▌▌▌Professor at the University of Pittsburgh.
▌▌▌Affiliated Fellow at Yale Law School.
▌▌▌Ph.D. from UC Berkeley’s School of Information.
▌▌▌B.S.and a B.A. from the University of Maryland.
David Thaw is a professor at the University of Pittsburgh and holds appointments in the School of Law and the School of Computing and Information. He is also an Affiliated Fellow of the Information Society Project at Yale Law School.
David is an internationally-recognized expert in law and technology. His research and scholarship span several areas of law, policy, and computing and information sciences. His central focus is on cybersecurity and related issues, particularly in the contexts of private-sector compliance and regulation, civilian criminal law, and cyberwarfare. David’s research and professional work also span issues of information privacy, blockchain and related distributed verification technologies, and the intersection of security and artificial intelligence.
His legal scholarship has appeared in venues including the Washington Law Review, Arizona Law Review, Connecticut Law Review, the Journal of Criminal Law and Criminology and the Yale Law Journal Online. He primarily studies law and technology through the lenses of administrative and criminal law, supplemented by his scientific and empirical work. His cybersecurity instructional text, Cybersecurity: An Interdisciplinary Problem (with Derek Bambauer, Gus Hurwitz, and Charlotte Tschider) is available from West Academic Publishing.
Dr. Thaw is also the founder and faculty director of the CyREN Laboratory, which uses advanced simulation technology and empirical methods to model and analyze how adversaries compromise information systems. As he described in previous work, a lack of empirical basis for the development of cybersecurity policy has been a fundamental weakness which has led not only to ineffective policies, but in some cases actually has weakened overall system security. David’s body of scientific work, which traces back to his doctoral dissertation, attempts to close this gap by designing methods for collecting empirically valid evidence regarding the efficacy of tactics, techniques, and procedures (TTPs) for cyberattack. This work collects and analyzes real-world cyber data, informing his evidence-based legal and policy scholarship.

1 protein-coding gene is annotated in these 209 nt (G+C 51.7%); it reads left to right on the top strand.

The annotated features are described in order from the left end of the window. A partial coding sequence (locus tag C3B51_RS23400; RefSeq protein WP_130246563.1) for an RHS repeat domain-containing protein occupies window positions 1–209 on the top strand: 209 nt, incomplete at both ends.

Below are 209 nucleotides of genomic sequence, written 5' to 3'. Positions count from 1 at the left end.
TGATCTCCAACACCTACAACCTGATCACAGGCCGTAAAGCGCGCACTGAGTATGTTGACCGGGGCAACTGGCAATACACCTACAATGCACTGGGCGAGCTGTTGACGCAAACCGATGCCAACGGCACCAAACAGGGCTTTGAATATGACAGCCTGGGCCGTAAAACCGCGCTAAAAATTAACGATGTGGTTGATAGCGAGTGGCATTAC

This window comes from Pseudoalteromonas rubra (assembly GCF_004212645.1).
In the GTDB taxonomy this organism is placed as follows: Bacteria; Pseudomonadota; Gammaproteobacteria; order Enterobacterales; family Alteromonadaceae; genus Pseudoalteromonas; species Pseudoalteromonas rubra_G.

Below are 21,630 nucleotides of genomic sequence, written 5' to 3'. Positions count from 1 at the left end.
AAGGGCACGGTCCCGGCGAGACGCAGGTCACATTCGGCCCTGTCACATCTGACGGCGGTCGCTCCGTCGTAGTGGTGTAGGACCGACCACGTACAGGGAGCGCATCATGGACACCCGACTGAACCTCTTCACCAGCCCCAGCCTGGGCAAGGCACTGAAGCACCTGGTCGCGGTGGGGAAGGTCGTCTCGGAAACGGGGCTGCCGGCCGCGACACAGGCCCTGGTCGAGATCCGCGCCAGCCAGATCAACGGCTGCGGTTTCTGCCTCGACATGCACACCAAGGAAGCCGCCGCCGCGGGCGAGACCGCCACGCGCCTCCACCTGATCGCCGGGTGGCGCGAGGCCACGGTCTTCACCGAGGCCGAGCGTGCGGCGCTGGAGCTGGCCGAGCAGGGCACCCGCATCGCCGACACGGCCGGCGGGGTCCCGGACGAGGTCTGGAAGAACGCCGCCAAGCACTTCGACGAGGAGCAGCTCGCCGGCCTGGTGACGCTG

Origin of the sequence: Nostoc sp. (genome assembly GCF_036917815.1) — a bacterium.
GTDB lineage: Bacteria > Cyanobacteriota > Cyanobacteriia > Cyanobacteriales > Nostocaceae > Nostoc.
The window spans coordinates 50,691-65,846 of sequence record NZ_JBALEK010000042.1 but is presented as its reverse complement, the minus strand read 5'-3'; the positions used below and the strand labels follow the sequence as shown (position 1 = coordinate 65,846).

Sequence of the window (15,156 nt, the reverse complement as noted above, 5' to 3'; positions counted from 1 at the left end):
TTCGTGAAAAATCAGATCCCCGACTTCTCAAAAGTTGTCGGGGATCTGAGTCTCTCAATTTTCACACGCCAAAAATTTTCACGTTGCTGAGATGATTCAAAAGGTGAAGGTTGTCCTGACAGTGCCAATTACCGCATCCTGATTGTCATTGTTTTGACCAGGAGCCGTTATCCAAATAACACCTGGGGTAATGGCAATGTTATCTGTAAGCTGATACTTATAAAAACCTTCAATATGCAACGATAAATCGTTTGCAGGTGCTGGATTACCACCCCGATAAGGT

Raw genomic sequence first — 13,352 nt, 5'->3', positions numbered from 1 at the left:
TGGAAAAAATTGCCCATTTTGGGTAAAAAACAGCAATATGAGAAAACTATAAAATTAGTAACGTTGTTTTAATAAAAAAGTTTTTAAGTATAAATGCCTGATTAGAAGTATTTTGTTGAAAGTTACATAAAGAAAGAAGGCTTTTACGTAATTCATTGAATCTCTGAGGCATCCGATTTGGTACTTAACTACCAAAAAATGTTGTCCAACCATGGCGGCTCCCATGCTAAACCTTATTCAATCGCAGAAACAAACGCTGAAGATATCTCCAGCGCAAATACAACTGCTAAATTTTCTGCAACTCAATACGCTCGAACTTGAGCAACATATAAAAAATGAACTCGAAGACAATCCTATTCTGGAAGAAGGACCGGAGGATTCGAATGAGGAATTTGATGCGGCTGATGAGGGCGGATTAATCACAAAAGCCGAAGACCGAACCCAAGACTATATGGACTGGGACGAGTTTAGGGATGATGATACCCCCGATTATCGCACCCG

Professor Thaw has presented his research to legislatures and policymaking bodies in the United States and allied nations, including the U.S. House of Representatives. He has personally-briefed senior Senate-confirmed officials from the U.S. Department of Defense on his work in cybersecurity and cyber warfare, and regularly presents at cyberlaw events with government agencies worldwide. David also performs pro bono service as a lawyer, including amicus work on privacy and cybercrime issues before the U.S. Supreme Court.
In addition to his public service work, David maintains an active connection between his research and industry. He has served on the Advisory Boards of several multinational tech corporations, and is a co-founder of and member of the Advisory Board of ELPIS, a non-profit facilitating industry collaboration regarding risk and resilience issues for Internet-of-Things cybersecurity. David also co-founded the Obnostic Project as part of his work on a multi-year sponsored research project. Dr. Thaw also has been working for over 20 years in various full- and part-time roles in the technology industry.
Beginning in March 2020, Dr. Thaw began extensively studying the COVID-19 pandemic. His work in this regard focuses on experimental and empirical analysis of public health measures, including vaccine efficacy and other transmission mitigation measures.
Prior to joining the Pitt faculty, David taught at the University of Connecticut and the University of Maryland. He also practiced cybersecurity and privacy regulatory law at Hogan Lovells (formerly Hogan & Hartson) and was previously a Postdoctoral Fellow at Yale Law School.
David holds a Ph.D. from UC Berkeley’s School of Information, a J.D. from Berkeley Law, a M.A. in Political Science from UC Berkeley and a B.S. in Computer Science and a B.A. in Government & Politics from the University of Maryland.
- University of Pittsburgh, Yale Law School